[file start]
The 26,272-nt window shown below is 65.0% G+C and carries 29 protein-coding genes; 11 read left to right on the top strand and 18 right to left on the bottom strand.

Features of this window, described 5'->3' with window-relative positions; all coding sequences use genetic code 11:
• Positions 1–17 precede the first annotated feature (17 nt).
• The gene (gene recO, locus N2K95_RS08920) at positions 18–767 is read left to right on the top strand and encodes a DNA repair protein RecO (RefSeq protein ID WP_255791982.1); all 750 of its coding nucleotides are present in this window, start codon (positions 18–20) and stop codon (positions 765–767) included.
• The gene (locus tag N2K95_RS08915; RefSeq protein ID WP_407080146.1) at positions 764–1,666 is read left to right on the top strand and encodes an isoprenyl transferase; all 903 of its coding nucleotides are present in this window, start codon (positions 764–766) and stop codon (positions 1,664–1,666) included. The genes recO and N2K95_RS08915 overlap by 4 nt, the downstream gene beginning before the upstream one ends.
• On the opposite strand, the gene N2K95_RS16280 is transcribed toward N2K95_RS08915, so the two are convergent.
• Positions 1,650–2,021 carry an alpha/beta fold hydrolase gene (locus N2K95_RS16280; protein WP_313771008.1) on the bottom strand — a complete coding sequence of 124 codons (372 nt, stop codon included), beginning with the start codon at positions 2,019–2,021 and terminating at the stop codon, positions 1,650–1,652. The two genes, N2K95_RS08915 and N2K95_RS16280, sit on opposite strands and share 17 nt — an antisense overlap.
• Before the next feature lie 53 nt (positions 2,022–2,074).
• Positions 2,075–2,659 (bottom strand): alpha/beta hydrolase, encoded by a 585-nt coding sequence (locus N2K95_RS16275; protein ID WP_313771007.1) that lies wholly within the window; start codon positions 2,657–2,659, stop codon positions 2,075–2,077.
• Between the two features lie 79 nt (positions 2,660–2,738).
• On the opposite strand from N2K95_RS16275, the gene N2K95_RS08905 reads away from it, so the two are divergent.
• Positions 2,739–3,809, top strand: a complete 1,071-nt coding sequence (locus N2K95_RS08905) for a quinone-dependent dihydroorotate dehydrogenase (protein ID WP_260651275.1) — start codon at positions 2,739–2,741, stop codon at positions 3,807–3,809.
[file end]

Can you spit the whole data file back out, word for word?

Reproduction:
The 26,272-nt window shown below is 65.0% G+C and carries 29 protein-coding genes; 11 read left to right on the top strand and 18 right to left on the bottom strand.

Features of this window, described 5'->3' with window-relative positions; all coding sequences use genetic code 11:
• Positions 1–17 precede the first annotated feature (17 nt).
• The gene (gene recO, locus N2K95_RS08920) at positions 18–767 is read left to right on the top strand and encodes a DNA repair protein RecO (RefSeq protein ID WP_255791982.1); all 750 of its coding nucleotides are present in this window, start codon (positions 18–20) and stop codon (positions 765–767) included.
• The gene (locus tag N2K95_RS08915; RefSeq protein ID WP_407080146.1) at positions 764–1,666 is read left to right on the top strand and encodes an isoprenyl transferase; all 903 of its coding nucleotides are present in this window, start codon (positions 764–766) and stop codon (positions 1,664–1,666) included. The genes recO and N2K95_RS08915 overlap by 4 nt, the downstream gene beginning before the upstream one ends.
• On the opposite strand, the gene N2K95_RS16280 is transcribed toward N2K95_RS08915, so the two are convergent.
• Positions 1,650–2,021 carry an alpha/beta fold hydrolase gene (locus N2K95_RS16280; protein WP_313771008.1) on the bottom strand — a complete coding sequence of 124 codons (372 nt, stop codon included), beginning with the start codon at positions 2,019–2,021 and terminating at the stop codon, positions 1,650–1,652. The two genes, N2K95_RS08915 and N2K95_RS16280, sit on opposite strands and share 17 nt — an antisense overlap.
• Before the next feature lie 53 nt (positions 2,022–2,074).
• Positions 2,075–2,659 (bottom strand): alpha/beta hydrolase, encoded by a 585-nt coding sequence (locus N2K95_RS16275; protein ID WP_313771007.1) that lies wholly within the window; start codon positions 2,657–2,659, stop codon positions 2,075–2,077.
• Between the two features lie 79 nt (positions 2,660–2,738).
• On the opposite strand from N2K95_RS16275, the gene N2K95_RS08905 reads away from it, so the two are divergent.
• Positions 2,739–3,809, top strand: a complete 1,071-nt coding sequence (locus N2K95_RS08905) for a quinone-dependent dihydroorotate dehydrogenase (protein ID WP_260651275.1) — start codon at positions 2,739–2,741, stop codon at positions 3,807–3,809.